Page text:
Doing what they do best

34_doing_01The owners of Nelson's Cabinets Inc. make it their priority to keep up with current styles and trends using the latest in computer design software, machinery and quality materials. Whether the project is a house full of cabinets or just a few, their attention to detail sets the company apart.

Paul Nelson started the company as a residential custom cabinet shop out of his garage in 1981 and incorporated the business 10 years later when employee Steve Hoff became an equal partner. Presently manned with 10 employees, the Long Beach, Calif., headquarters is now the company's fourth shop location. The 10,000-sq.-ft. building houses more than $200,000 worth of high-tech machinery, including a MultiCam CNC router that has significantly increased production volume since it was purchased in 2004.

Steve Hoff and Paul Nelson

Owners of: Nelson’s Cabinets Inc.

Location: Long Beach, Calif.

Shop size: 10,000 sq. ft.

Employees: 10

About: Nelson’s Cabinets designs, builds and installs custom cabinets for high-end residential clients along the Southern California coast. The company prides itself in using its own specialized cabinet design software to show clients the plan view, wall elevations and 3-D drawings of their projects.

Quotable: “I think much of success in life stems from who you are as a man or woman and if you yourself are a person of integrity. If you have integrity, people will want to be near you, follow you or hire you. One of my many favorite sayings is to ‘Start with the end in mind.’ How do I want people to remember me or this business and then how do we get there from here?,” says Nelson.

However, good managerial attitudes are the key to keeping employee morale up, making the equipment only incidental to the company's success.

"We might be the owners, but we show up to work and leave at the end of the day with all the rest of the guys - if they have to be here early, then we should, too. That's a good leader. That doesn't mean that we are with them or all over them the rest of the day. In fact, it is our intent to give them the work and then stay out of their way so they can complete it. That works well for us," says Nelson.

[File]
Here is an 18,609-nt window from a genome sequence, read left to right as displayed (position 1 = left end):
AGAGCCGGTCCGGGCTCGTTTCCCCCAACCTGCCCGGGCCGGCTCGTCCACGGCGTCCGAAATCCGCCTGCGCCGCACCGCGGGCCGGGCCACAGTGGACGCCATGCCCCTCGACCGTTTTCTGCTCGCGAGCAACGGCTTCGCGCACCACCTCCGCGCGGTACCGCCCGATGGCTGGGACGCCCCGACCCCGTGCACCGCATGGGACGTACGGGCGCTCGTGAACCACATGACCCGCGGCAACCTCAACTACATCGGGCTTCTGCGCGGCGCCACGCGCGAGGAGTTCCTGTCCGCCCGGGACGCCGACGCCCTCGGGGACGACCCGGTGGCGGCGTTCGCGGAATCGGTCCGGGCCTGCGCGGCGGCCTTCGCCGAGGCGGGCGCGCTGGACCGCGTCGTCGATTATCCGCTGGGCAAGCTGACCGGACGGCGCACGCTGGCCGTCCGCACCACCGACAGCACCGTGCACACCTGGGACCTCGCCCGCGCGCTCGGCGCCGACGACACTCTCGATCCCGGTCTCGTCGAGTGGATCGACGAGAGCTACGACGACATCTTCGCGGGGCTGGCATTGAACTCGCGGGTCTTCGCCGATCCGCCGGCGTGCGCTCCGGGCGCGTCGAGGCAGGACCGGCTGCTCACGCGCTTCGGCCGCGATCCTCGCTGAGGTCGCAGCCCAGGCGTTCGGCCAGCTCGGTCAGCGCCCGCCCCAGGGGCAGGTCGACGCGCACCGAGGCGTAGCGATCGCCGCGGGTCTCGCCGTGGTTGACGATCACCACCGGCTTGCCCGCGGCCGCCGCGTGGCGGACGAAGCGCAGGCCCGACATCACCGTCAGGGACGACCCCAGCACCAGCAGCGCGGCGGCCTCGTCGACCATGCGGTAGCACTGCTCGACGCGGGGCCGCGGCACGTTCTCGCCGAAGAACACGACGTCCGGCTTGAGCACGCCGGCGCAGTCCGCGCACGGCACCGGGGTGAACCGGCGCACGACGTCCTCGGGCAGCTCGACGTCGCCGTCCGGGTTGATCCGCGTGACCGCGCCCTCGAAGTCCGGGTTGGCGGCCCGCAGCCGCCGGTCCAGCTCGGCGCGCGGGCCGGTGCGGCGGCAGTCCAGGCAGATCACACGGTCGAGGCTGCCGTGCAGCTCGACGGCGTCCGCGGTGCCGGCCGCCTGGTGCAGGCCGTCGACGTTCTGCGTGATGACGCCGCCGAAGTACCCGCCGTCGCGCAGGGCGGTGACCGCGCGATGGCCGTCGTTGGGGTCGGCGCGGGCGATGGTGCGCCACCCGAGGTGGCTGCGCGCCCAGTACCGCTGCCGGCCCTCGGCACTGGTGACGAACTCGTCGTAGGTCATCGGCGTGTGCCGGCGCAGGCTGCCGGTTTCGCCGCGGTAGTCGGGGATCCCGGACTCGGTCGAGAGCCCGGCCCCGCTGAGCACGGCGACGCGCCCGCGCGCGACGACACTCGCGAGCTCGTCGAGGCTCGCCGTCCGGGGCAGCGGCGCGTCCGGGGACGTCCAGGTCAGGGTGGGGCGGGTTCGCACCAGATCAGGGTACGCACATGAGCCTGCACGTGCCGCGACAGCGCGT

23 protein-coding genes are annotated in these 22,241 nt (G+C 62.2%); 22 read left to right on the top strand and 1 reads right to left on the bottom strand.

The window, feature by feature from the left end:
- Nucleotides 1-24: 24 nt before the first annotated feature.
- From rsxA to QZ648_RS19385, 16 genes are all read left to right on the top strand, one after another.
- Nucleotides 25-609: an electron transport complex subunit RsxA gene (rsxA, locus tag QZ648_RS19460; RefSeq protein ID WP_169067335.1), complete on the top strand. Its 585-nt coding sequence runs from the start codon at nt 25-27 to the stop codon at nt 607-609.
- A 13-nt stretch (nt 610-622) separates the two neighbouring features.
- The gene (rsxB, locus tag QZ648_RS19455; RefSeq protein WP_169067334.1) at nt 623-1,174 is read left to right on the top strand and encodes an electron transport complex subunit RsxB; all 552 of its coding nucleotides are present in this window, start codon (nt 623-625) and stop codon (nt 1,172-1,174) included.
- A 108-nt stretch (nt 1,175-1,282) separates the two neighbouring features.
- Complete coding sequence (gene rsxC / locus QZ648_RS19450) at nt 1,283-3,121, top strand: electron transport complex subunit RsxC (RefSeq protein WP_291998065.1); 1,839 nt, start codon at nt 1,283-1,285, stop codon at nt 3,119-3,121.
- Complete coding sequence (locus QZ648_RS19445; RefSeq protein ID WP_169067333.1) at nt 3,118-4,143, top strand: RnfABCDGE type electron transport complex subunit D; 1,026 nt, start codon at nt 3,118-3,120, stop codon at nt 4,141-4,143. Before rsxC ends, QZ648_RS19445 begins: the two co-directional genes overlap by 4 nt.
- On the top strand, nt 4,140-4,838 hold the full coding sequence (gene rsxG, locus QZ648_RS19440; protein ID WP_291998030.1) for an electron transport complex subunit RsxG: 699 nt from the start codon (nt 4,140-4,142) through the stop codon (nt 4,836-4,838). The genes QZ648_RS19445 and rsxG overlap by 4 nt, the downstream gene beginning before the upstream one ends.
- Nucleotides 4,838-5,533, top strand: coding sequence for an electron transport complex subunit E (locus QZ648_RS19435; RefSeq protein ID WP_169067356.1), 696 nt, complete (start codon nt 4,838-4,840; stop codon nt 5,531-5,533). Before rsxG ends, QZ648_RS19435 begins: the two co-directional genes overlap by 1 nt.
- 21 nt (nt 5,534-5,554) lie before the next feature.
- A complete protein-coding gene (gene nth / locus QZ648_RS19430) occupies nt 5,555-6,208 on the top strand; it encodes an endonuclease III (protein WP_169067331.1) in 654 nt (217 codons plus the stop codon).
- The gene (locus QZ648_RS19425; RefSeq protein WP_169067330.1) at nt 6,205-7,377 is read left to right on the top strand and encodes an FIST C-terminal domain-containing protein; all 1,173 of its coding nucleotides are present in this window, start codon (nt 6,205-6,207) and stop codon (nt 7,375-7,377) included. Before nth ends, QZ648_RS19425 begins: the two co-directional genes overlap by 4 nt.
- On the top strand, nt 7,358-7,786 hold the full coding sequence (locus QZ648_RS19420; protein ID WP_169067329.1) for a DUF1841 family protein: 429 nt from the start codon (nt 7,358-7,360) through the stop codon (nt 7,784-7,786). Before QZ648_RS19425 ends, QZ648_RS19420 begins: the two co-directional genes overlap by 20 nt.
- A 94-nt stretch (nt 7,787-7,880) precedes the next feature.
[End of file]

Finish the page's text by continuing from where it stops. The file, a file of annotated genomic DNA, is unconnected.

The two have built up their residential cabinetry business to serve discerning high-end clients along the Southern California coast from Manhattan Beach to Laguna Beach. In the past, they have done only limited commercial work, but are keen on growing on that prospect as it offers an avenue for the business to flourish in the recovering economy.

A quick learner

Nelson grew up in the San Pedro, Calif., area and, as a young adult, he quickly realized he wanted a vocation where he could build things with his hands and stand back at the end of the day to look at what he'd accomplished. At the age of 20, Nelson got his first job in woodworking at a San Pedro cabinet shop where the owner was Helmut Leintz, a German craftsman. The only woodworking Nelson had done to that point was tinkering in the garage with his father's tools. Leintz hired Nelson after he qualified for a city program that subsidized 50 percent of his earnings.

"[Leintz] took time out to show me many of the techniques that he learned over in the Old Country. After three-and-a-half years with him, I was out on my own," says Nelson.

35_doing_02Nelson had a few jobs lined up before leaving Leintz's shop. Once his shop was operational, the work just kept coming in and he focused mainly on custom cabinetry for new and remodeled homes. Within three years, the business outgrew the garage and it was moved to a 2,500-sq.-ft. shop in Long Beach.

Hoff came aboard in 1987 without much woodworking experience. He says he was just looking for a 'real' job because he wanted his fiancé to become his wife. They married and Hoff bought half of the business in 1991.

"Don't tell anyone, but this area is a great place to live and work. Sometimes the traffic and congestion can start to get to you, but there are a lot of people and nice weather and nice homes," says Hoff.

The partners soon purchased their first computer and CAD software program, which increased client approval and brought more referrals. Growth, in terms of adding employees and machinery, has followed a steady upward trajectory through the years.

The bread and butter